For some awards of U.S. Government funding, a prime contractor requests that a subcontractor certify that the accounting system is compliant, or approved by the relevant Government reviewer, most often by the Defense Contract Audit Agency. By compliant, the customer means in compliance with federal regulations, most importantly the Federal Acquisition Regulations (FAR). For some contracts and grants, the Contracting Officer requests evidence (such as an audit report) that the accounting system is FAR compliant or approved. The accounting system is a misnomer, and – contrary to frequent belief – does not address the particular software program used for the General Ledger. The system encompasses the entire process or function, including source documents (e.g., timecards and travel reimbursement requests); segregation of incompatible duties; evidence showing consistent extraction of unallowable costs from customer invoices; and other human (as well as software) controls. Theoretically, accounting transactions recorded in spreadsheets could result in an approved accounting system; the practices to accurately and completely record the transactions are the issue.
Alternately, the most expensive General Ledger program with the most complex add-ons has zero effect on the FAR compliance or approvability of the accounting system. No software developer can guarantee FAR compliance or approval of an organization’s actual accounting practices.
Instead, the starting point is policies, procedures, and forms that facilitate FAR compliance, any applicable FAR supplements (such as DFARS for the Defense FAR Supplement), plus terms and conditions incorporated into contractual language of the award documents (i.e., unique to a particular contract). Formal (written) policies and procedures are signed by an employee with oversight for the applicable area and noted with chronology (e.g., “Reviewed and verified as of X date” or “Revised as of Y date and Effective as of Z date”). For an audit trail, employee access to the policies and procedures, to a knowledgeable manager that can resolve related questions, and to periodic training is documented. The first two of these can be evidenced by an annual certification signed and dated by each employee; the last of these can be evidence by the signature of each employee on a dated roster for annual training, with the topics shown. These mean that FAR compliance requires that every employee understand the proper way to fill out a timecard completely, accurately, and timely – and that every traveler understand the proper way to segregate allowable from unallowable reimbursements.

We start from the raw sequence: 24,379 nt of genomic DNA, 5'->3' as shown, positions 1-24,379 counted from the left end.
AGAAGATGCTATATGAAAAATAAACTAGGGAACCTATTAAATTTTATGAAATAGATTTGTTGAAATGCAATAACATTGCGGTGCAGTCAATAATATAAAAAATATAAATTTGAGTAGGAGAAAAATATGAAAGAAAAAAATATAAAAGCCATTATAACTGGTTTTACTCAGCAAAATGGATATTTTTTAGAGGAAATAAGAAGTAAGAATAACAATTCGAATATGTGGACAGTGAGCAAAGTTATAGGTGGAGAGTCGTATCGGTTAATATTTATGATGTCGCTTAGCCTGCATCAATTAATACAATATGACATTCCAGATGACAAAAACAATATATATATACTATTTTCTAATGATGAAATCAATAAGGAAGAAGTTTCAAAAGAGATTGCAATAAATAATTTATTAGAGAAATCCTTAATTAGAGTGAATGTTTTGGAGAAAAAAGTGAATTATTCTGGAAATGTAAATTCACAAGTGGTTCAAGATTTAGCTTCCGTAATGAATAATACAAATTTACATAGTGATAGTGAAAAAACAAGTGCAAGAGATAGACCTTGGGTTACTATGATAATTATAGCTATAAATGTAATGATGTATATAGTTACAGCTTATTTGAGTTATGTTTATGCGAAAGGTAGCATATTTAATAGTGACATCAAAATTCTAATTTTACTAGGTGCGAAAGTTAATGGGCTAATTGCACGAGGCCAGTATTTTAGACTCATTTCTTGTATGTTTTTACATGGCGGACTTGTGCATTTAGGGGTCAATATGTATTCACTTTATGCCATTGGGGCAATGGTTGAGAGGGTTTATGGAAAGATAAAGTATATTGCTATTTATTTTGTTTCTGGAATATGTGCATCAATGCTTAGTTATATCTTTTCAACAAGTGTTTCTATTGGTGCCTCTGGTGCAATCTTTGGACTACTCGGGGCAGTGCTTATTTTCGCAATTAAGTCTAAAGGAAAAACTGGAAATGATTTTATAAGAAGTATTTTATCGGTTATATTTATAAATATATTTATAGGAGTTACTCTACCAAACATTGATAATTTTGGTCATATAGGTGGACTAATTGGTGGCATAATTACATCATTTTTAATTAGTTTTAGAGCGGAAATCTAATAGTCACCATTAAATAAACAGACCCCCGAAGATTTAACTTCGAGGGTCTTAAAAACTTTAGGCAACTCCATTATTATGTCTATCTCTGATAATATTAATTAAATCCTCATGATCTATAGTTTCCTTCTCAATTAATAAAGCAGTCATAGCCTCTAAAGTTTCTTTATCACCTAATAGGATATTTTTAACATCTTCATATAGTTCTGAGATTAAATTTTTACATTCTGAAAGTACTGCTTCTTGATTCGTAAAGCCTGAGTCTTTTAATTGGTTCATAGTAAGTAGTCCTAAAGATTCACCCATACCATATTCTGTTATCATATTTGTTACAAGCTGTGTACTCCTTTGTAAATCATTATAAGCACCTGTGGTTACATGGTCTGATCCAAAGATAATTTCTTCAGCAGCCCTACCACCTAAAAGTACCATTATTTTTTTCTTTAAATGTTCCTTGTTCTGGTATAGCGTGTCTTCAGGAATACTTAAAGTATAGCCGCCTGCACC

The accounting system extends to documentation from organization-wide staff plus suppliers and customers. Direct-charged independent contractors submit adequate descriptions of accomplishments, before accounts payable enters the bill. Payment terms on a customer contract affect accounts receivable creation of invoices. Segregation of purchasing and accounts payable, or reasonable internal controls to minimize risk from absent segregation, affect accounting processes and functions.
After considering these organization-wide (not accounting-staff limited) processes and functions, the next logical component of an approvable or FAR compliant accounting system is the Chart of Accounts (CoA) used in the General Ledger and the implementation of job cost accounting (or project accounting). The major CoA focus is on 1) Cost of Goods and Services Sold, 2) Expenses, and 3) Unallowables. The first of these represents direct charges or costs directly caused by or benefitting a specific job or contract. The last of these is defined in FAR Part 31.2. Indirect expenses are charged organization-wide based on calculated rates (e.g., Overhead and G&A).
A customer review begins with a customer invoice or a financial report showing actual incurred costs and expenses. The audit trail traces to supporting source documents (e.g., timecard, vendor bill, or hotel receipt). A FAR compliant accounting system has adequate support for transactions posted in the General Ledger and also demonstrates that actual practices match compliant policies and procedures.